A boardroom battle at Generali has escalated after the No.2 investor in Italy’s biggest insurer resigned from the board in a challenge to the reappointment of CEO Philippe Donnet.
Donnet, who is seeking a new mandate as CEO, is at the center of a struggle between Generali’s biggest investors, including construction and newspaper magnate Francesco Gaetano Caltagirone, who on Thursday stepped down from the board.
Caltagirone has teamed up with eyewear billionaire Leonardo Del Vecchio, the insurer’s third-largest shareholder, to challenge the influence investment bank Mediobanca, Generali’s biggest investor.
Caltagirone holds 8.04% of Generali, trailing Mediobanca’s near 13% stake. Del Vecchio is the No.3 investor with nearly 7%.
The two tycoons blame Mediobanca, which reaps a sizeable share of its income from Generali, for holding back the insurer’s expansion, people close to the matter have said.
Donnet, who is backed by Mediobanca and a majority of board members, in December announced Generali’s first buyback in 15 years and higher dividends in a bid to keep his job.
With Italy’s financial sector in consolidation mode, the shareholder tensions are fueling speculation about possible M&A moves involving both Generali and Mediobanca.
Del Vecchio, 86, in 2019 became Mediobanca’s biggest shareholder. Caltagirone has also recently built a stake in Mediobanca.
Caltagirone and Del Vecchio in February are set to present their own CEO candidate and an alternative strategy for the insurer, a person close to the matter told Reuters on Friday.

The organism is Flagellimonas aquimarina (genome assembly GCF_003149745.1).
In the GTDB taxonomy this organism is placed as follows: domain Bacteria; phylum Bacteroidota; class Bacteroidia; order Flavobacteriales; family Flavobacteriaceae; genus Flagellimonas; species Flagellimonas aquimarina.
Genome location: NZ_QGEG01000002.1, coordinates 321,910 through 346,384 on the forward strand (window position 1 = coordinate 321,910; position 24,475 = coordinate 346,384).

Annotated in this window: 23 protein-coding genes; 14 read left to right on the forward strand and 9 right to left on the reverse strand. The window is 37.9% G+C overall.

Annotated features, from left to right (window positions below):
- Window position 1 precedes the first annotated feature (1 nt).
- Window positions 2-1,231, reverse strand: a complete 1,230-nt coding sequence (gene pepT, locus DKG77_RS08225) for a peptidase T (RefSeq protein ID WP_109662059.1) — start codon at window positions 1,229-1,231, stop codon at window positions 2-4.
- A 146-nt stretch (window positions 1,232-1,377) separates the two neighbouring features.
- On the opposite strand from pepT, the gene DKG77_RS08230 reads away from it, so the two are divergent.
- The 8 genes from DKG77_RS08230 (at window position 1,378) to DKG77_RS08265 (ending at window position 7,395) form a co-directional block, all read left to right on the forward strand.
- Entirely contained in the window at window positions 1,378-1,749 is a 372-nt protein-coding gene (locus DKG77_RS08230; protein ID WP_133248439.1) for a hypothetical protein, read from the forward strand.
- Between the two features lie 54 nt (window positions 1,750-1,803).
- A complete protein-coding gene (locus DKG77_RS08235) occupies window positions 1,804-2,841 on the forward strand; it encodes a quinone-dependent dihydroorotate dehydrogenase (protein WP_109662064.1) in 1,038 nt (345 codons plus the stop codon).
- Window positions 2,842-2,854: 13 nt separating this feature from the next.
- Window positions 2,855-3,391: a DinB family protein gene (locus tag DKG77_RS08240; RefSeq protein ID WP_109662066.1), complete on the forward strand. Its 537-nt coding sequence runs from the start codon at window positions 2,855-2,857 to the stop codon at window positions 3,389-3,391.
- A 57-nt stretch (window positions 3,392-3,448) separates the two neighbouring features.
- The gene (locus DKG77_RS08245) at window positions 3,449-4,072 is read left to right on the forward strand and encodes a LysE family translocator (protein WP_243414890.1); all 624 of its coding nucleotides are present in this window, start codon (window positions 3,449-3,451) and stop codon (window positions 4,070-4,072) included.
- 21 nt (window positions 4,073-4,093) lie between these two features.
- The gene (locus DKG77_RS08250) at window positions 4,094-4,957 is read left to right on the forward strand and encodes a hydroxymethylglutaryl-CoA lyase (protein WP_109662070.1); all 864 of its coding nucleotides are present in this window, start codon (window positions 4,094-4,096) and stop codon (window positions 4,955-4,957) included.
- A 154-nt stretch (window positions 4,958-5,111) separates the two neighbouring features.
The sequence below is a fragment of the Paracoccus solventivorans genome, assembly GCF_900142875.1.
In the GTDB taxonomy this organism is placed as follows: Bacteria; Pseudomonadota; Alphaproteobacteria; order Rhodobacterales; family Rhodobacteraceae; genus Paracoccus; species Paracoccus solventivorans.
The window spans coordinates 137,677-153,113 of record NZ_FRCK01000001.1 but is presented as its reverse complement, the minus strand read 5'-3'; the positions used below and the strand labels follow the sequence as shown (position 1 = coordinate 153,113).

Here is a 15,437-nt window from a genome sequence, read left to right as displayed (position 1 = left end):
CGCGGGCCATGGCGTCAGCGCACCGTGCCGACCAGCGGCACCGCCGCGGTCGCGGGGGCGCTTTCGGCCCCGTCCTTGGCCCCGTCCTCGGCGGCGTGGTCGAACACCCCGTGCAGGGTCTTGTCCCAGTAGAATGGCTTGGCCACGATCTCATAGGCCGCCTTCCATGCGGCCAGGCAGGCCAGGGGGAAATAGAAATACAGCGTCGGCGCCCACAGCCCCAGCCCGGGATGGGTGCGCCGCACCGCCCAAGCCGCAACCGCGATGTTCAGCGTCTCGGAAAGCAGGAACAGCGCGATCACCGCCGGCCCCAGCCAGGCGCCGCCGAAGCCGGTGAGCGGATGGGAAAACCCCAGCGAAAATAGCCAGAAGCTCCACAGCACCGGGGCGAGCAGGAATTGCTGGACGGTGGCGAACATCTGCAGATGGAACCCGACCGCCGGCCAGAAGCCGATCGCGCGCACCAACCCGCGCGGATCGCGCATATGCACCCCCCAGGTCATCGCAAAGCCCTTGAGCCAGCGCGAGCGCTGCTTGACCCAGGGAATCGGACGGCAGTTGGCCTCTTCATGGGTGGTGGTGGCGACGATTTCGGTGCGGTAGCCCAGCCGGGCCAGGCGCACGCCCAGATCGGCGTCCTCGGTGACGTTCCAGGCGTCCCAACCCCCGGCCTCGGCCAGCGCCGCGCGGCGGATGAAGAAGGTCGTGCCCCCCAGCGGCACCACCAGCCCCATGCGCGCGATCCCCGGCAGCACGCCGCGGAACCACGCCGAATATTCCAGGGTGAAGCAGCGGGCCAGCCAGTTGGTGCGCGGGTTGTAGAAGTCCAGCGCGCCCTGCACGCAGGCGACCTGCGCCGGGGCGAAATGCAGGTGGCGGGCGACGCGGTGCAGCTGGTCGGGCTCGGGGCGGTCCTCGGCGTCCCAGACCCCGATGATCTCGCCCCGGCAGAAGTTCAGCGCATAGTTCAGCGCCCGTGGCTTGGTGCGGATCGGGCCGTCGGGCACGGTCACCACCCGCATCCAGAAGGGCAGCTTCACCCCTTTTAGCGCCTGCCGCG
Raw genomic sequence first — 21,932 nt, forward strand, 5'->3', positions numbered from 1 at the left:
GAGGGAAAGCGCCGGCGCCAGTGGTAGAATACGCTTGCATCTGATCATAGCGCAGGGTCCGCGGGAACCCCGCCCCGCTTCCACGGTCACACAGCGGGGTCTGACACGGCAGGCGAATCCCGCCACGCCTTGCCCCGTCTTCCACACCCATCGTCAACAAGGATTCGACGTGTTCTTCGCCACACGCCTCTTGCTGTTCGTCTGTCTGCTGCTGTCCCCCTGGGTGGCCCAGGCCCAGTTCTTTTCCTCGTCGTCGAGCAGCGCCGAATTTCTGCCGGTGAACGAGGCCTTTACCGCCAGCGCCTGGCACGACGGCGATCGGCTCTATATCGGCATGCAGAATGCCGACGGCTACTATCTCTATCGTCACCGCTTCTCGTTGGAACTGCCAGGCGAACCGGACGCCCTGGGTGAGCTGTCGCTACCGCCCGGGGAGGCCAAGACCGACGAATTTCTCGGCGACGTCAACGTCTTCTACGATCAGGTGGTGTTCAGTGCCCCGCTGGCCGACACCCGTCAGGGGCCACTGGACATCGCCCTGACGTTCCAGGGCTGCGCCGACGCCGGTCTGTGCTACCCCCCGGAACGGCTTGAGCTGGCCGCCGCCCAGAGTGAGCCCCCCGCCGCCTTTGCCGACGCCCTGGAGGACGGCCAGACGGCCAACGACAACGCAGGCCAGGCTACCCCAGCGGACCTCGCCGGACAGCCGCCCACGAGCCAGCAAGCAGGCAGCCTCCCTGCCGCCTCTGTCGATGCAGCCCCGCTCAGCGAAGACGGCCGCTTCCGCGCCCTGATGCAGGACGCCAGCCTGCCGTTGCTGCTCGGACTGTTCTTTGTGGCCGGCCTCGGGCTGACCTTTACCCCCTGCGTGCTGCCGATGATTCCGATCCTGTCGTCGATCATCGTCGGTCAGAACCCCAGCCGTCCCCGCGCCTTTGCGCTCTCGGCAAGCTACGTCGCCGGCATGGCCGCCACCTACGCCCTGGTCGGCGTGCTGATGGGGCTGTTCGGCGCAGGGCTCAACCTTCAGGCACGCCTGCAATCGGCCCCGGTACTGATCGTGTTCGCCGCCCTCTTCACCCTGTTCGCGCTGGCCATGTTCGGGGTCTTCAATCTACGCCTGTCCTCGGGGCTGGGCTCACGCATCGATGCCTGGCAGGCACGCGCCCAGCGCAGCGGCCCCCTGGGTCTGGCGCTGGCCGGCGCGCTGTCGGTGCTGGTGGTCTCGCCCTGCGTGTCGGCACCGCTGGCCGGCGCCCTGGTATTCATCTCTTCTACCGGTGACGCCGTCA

Caltagirone began his offensive in April when he snubbed a general meeting to approve Generali’s results.
In a sign of growing hostility, he voted against Donnet’s new strategy in December and has not attended board meetings lately, a second person with knowledge of the matter said.
He joined forced with Del Vecchio in September and their consultation pact over Generali, which includes also smaller investor CRT, controls a stake of more than 16% in the insurer.
The pact remains intact after Caltagirone’s resignation, a third source close to Del Vecchio added.
To carry more weight at a general shareholder meeting in April to appoint a new board, Mediobanca has borrowed shares to reach a 17% voting stake.
But around 35% of Generali’s share capital is in the hands of institutional investors and small savers hold another 23%, meaning their votes are likely to decide the outcome.
(Writing by Valentina Za; editing by Jane Merriman)
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